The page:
Think about that for a moment. Next year, the millennial will be formally defined as anyone aged from 20 to 40. So here you have an entire advertising, marketing and public relations industry hanging onto a cool definition, while in effect arguing that 40-year-olds are youths who want the same thing as newly-minted university graduates or job entrants.
When the communications industry discovers just how embarrassing its glib use of the term really is, it will no doubt pivot – millennial-speak for “changing your business model when it proves to be a disaster, but you still appear to be cool” – to the next big thing in generational theory.
That next big thing is currently Generation Z, or people born after the turn of the century. It’s very convenient to lump them all together and claim they have a different set of values and expectations to those who went before. Allegedly, they are engaged in a quest for experience, compared to millennials – the 19-year-olds and 39-olds alike – supposedly all on a quest for relevance.
In reality, all are part of Generation #, latching onto the latest hashtag trend that sweeps social media, desperate to go viral if they are producers of social content, desperate to have caught onto the trend before their peers.
The irony is that marketers’ quest for cutting edge target markets is, in reality, a hangover from the days when there was no such thing as generational theory, and marketing was all about clearly defined target markets. In the era of big data and mass personalization, that idea seems rather quaint.
Indeed, according to Grant Lapping, managing director of DataCore Media, it no longer matters who brands think their target market is.
“The reason for this is simple: with the technology and data digital marketers have access to today, we no longer need to limit our potential target audience to a set of personas or segments derived through customer research. While this type of customer segmentation was – and remains – important for engagements across traditional above-the-line engagements in mass media, digital marketing gives us the tools we need to target customers on a far more granular and personalised level.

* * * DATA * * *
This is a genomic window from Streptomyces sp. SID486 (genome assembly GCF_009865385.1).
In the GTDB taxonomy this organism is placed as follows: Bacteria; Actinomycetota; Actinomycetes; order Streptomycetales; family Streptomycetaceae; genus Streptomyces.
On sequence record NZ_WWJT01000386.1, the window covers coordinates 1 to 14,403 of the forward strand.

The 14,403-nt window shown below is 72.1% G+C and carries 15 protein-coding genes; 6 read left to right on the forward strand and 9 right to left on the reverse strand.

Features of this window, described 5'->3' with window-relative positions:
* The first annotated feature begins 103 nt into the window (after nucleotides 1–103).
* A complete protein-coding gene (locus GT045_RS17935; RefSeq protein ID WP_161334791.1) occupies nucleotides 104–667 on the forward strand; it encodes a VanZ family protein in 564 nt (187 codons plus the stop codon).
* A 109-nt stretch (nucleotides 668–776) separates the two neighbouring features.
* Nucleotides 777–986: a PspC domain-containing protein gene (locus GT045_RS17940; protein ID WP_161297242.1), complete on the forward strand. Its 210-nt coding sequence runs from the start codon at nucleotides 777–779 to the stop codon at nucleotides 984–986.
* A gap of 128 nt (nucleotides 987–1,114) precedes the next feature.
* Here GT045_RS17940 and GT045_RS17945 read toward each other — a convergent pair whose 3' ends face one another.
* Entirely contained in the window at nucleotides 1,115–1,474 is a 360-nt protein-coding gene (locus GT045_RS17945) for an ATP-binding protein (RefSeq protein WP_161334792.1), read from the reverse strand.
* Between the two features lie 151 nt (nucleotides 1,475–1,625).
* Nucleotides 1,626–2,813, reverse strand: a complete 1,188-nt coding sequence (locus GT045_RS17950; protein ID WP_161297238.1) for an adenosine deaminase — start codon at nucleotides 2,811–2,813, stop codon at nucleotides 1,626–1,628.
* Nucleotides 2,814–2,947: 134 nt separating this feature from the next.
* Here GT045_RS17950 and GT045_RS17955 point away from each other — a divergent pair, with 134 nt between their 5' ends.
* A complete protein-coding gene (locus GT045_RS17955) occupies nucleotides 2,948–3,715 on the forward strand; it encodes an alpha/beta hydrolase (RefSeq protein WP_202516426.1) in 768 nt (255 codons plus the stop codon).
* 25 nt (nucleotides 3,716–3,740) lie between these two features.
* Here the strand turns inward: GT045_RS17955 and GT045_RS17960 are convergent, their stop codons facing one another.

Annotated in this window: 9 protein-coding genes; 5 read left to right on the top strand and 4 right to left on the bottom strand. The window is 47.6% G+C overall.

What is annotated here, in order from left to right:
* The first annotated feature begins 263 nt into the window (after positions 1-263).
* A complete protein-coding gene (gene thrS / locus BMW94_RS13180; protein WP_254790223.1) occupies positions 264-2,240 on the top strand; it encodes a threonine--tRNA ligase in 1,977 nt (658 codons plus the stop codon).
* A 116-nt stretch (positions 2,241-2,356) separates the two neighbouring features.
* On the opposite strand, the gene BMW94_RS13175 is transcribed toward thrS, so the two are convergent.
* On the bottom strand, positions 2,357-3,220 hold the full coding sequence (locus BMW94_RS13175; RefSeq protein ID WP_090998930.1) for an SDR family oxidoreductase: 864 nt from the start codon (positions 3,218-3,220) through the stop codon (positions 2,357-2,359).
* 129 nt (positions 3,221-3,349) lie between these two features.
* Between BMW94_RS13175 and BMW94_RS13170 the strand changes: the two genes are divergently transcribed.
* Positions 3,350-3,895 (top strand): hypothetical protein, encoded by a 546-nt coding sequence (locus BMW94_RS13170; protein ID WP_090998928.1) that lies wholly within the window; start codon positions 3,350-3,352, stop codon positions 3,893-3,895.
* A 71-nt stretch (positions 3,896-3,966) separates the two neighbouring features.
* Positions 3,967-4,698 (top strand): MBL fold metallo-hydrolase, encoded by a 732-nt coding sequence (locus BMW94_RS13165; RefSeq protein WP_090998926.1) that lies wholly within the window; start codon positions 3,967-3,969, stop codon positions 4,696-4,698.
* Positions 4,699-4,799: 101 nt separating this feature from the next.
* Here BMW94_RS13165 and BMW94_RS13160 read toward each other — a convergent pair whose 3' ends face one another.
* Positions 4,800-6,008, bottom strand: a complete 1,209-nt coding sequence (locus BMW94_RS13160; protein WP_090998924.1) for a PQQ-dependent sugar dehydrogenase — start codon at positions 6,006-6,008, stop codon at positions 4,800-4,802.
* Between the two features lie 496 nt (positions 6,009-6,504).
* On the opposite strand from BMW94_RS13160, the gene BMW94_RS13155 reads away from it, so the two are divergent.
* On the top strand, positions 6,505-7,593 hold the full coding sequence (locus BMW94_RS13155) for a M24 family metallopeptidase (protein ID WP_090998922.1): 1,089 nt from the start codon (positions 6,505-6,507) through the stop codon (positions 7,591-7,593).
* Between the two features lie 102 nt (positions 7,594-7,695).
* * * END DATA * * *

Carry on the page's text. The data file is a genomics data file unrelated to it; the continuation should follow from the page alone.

“Where customer research gives us an indication of who the audience is, data can tell us exactly what they want and how they may behave.”
Netflix, he points out, is an example of a company that is changing its industry by avoiding audience segmentation, once the holy grail of entertainment.
In other words, it understands that 20-year-olds and 40-year-olds are very different – but so is everyone in between.
* Arthur Goldstuck is founder of World Wide Worx and editor-in-chief of Gadget.co.za. Follow him on Twitter and Instagram on @art2gee
Robots coming to IFA
Robotics is no longer about mechanical humanoids, but rather becoming an interface between man and machine. That is a key message being delivered at next month’s IFA consumer electronics expo in Berlin. An entire hall will be devoted to IFA Next, which will not only offer a look into the future, but also show what form it will take.
The concepts are as varied as the exhibitors themselves. However, there are similarities in the various products, some more human than others, in the fascinating ways in which they establish a link between fun, learning and programming. In many cases, they are aimed at children and young people.
The following will be among the exhibitors making Hall 26 a must-visit:
Leju Robotics (Stand 115) from China is featuring what we all imagine a robot to be. The bipedal Aelos 1s can walk, dance and play football. And in carrying out all these actions it responds to spoken commands. But it also challenges young researchers to apply their creativity in programming it and teaching it new actions. And conversely, it also imparts scholastic knowledge.
Cubroid (Stand 231, KIRIA) from Korea starts off by promoting an independent approach to the way it deals with tasks. Multi-functional cubes, glowing as they play music, or equipped with a tiny rotating motor, join together like Lego pieces. Configuration and programming are thus combined, providing a basic idea of what constitutes artificial intelligence.
Spain is represented by Ebotics (Stand 218). This company is presenting an entire portfolio of building components, including the “Mint” educational program. The modular system explains about modern construction, programming and the entire field of robotics.
Elematec Corporation (Stand 208) from Japan is presenting the two-armed SCARA, which is not intended to deal with any tasks, but in particular to assist people with their work.
Everybot (Stand 231, KIRIA) from Japan approaches the concept of robotics by introducing an autonomous floor-cleaning machine, similar to a robot vacuum cleaner.
And Segway (Stand 222) is using a number of products to explain the modern approach to battery-powered locomotion.
IFA will take place at the Berlin Exhibition Grounds (ExpoCenter City) from 6 to 11 September 2019. For more information, visit www.ifa-berlin.com